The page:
When the Baltimore Museum of Art opened the new installation of its American Modernism collection in summer 2022, its two galleries carried echoes of a spring 2020 class jointly taught by the museum and Johns Hopkins University's Program in Museums and Society.
Students in the Krieger School class researched many of the objects in the collection, studied how museum visitors engaged with them, developed themes to group them, and drafted text for their descriptive labels.
"It was really cool to know that our research could impact what was hung up, where it was hung up, and what information would be on the label," remembered Ian May, who teaches art in Seattle and earned a bachelor's degree from the Krieger School in 2021 in art history with a minor in Museum Studies and Visual Arts.
Co-taught by Museums and Society director Jennifer Kingsley and Virginia Anderson, curator of American Art and department head of American Painting and Sculpture and Decorative Arts at the BMA, Encountering American Art used the museum as a laboratory to investigate how to present American art created in the first half of the 20th century. Through a blend of research, reflection, conceptualization, and pure logistics, students experienced firsthand what goes into mounting an exhibit at the museum, which is right next door to the Homewood campus.
"This program really has lab culture," Anderson said. "The students are working with professionals in the field—we're all working side by side—they're doing research, they have these hands-on experiences, they're meeting with experts in conservation, education, and administration. They're getting that level of exposure and interaction in a way that is a fantastic learning experience and that makes the abstract notion of art history concrete and real."
The course dovetailed with a planned revamping of the two galleries as well as the museum's then-new mission, which emphasizes social engagement. With the previous exhibit still in place, one of the students' first tasks was to create a heat map showing how visitors walked through the space, where they stopped and didn't stop, and how long they spent with each object and in each gallery. They also interviewed visitors to learn what they were gleaning from the presentation.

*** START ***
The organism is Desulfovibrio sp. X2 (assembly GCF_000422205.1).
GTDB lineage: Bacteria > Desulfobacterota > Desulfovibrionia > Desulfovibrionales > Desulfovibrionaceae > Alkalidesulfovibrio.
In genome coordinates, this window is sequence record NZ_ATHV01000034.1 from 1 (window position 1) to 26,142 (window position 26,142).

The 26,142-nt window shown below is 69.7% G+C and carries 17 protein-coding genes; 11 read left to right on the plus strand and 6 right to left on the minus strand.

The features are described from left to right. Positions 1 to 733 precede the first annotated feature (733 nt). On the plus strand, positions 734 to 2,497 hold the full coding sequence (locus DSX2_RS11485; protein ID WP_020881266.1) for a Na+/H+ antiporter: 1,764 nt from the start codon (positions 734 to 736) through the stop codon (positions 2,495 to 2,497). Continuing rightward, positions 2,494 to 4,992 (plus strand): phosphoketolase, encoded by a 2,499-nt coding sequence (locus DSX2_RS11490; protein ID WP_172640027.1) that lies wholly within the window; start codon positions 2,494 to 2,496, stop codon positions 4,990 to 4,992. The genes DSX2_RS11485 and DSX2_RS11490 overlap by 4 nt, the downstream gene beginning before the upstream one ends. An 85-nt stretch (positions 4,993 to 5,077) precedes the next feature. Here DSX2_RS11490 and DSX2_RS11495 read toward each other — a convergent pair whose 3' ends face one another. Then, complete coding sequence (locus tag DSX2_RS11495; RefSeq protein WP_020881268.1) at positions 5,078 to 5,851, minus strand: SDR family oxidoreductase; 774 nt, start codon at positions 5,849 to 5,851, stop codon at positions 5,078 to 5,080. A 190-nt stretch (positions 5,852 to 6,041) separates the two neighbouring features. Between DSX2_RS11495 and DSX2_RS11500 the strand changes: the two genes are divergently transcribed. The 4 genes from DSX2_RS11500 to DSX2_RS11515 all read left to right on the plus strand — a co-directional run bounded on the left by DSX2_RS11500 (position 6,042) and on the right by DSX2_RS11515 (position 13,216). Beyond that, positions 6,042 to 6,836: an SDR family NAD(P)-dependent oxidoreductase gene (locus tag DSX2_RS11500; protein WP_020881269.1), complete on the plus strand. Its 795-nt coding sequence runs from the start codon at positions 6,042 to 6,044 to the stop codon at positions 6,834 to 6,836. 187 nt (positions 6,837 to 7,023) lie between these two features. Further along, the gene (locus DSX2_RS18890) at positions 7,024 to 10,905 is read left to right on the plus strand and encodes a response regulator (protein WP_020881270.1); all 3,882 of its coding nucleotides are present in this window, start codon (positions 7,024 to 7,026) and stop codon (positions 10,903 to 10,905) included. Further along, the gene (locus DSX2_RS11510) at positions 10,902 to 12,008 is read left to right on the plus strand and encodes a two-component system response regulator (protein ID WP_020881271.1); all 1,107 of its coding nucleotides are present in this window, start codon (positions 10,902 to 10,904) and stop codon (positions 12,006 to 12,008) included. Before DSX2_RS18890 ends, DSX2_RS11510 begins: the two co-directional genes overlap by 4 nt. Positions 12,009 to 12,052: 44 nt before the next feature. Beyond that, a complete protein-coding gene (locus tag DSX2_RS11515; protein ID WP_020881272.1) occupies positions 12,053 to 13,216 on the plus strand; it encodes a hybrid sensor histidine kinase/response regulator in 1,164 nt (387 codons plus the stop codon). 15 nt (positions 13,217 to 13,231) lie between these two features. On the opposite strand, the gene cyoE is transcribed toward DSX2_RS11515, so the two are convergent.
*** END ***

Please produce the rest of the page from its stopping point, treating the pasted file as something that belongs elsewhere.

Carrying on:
Meanwhile, the students also read feminist theory, histories of modernism, and critical race theory, and talked about how to interpret works of art and their presentation through various frameworks.
"That was exciting because they simultaneously were getting an art historical framework, getting a theoretical toolkit, and working with concrete objects that would make that theory comprehensible," Anderson said.
Undeterred by the sudden shift to virtual learning during spring break that year, each student then took on two projects to research deeply. They applied the frameworks they were studying to their objects, identified themes across objects, and drafted content for the labels—capped at a mere 80 words—that would eventually hang on the gallery walls beside their objects. When writing the final label text two years later, Anderson said she drew heavily on the students' research and drafts.
"It's one thing to write an article or a class paper, but when you put students in this position that their academic work is going to have a public impact beyond them, it gets them to think closely and carefully not just about how you make sense of things, but also about the effects of this kind of work," Kingsley said.